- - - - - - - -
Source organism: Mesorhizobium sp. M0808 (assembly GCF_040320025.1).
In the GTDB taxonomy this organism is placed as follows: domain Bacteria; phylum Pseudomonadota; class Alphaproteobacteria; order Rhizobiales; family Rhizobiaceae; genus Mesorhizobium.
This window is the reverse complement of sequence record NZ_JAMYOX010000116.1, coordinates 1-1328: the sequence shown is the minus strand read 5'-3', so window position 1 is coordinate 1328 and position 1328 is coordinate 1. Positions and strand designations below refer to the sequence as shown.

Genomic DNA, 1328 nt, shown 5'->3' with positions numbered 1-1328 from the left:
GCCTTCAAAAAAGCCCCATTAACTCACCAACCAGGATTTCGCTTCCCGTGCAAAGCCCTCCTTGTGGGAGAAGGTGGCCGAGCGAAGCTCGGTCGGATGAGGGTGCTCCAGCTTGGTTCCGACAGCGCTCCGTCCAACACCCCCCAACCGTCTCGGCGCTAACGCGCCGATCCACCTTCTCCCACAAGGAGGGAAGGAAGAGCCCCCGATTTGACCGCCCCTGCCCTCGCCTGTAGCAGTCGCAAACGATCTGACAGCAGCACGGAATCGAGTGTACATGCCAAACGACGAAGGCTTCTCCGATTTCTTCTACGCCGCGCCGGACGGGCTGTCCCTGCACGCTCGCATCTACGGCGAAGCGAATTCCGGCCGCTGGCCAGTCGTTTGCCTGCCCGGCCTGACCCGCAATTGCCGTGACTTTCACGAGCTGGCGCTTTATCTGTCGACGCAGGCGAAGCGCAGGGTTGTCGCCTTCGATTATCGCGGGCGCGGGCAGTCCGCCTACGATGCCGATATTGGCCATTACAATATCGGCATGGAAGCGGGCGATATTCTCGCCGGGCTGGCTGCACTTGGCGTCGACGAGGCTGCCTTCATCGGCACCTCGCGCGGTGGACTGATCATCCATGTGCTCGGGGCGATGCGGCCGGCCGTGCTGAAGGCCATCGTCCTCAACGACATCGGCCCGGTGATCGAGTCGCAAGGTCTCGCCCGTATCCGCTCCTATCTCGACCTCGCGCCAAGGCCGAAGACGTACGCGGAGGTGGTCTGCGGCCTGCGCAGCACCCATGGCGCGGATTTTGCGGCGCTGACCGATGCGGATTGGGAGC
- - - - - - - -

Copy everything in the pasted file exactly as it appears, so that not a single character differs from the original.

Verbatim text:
Source organism: Mesorhizobium sp. M0808 (assembly GCF_040320025.1).
In the GTDB taxonomy this organism is placed as follows: domain Bacteria; phylum Pseudomonadota; class Alphaproteobacteria; order Rhizobiales; family Rhizobiaceae; genus Mesorhizobium.
This window is the reverse complement of sequence record NZ_JAMYOX010000116.1, coordinates 1-1328: the sequence shown is the minus strand read 5'-3', so window position 1 is coordinate 1328 and position 1328 is coordinate 1. Positions and strand designations below refer to the sequence as shown.

Genomic DNA, 1328 nt, shown 5'->3' with positions numbered 1-1328 from the left:
GCCTTCAAAAAAGCCCCATTAACTCACCAACCAGGATTTCGCTTCCCGTGCAAAGCCCTCCTTGTGGGAGAAGGTGGCCGAGCGAAGCTCGGTCGGATGAGGGTGCTCCAGCTTGGTTCCGACAGCGCTCCGTCCAACACCCCCCAACCGTCTCGGCGCTAACGCGCCGATCCACCTTCTCCCACAAGGAGGGAAGGAAGAGCCCCCGATTTGACCGCCCCTGCCCTCGCCTGTAGCAGTCGCAAACGATCTGACAGCAGCACGGAATCGAGTGTACATGCCAAACGACGAAGGCTTCTCCGATTTCTTCTACGCCGCGCCGGACGGGCTGTCCCTGCACGCTCGCATCTACGGCGAAGCGAATTCCGGCCGCTGGCCAGTCGTTTGCCTGCCCGGCCTGACCCGCAATTGCCGTGACTTTCACGAGCTGGCGCTTTATCTGTCGACGCAGGCGAAGCGCAGGGTTGTCGCCTTCGATTATCGCGGGCGCGGGCAGTCCGCCTACGATGCCGATATTGGCCATTACAATATCGGCATGGAAGCGGGCGATATTCTCGCCGGGCTGGCTGCACTTGGCGTCGACGAGGCTGCCTTCATCGGCACCTCGCGCGGTGGACTGATCATCCATGTGCTCGGGGCGATGCGGCCGGCCGTGCTGAAGGCCATCGTCCTCAACGACATCGGCCCGGTGATCGAGTCGCAAGGTCTCGCCCGTATCCGCTCCTATCTCGACCTCGCGCCAAGGCCGAAGACGTACGCGGAGGTGGTCTGCGGCCTGCGCAGCACCCATGGCGCGGATTTTGCGGCGCTGACCGATGCGGATTGGGAGC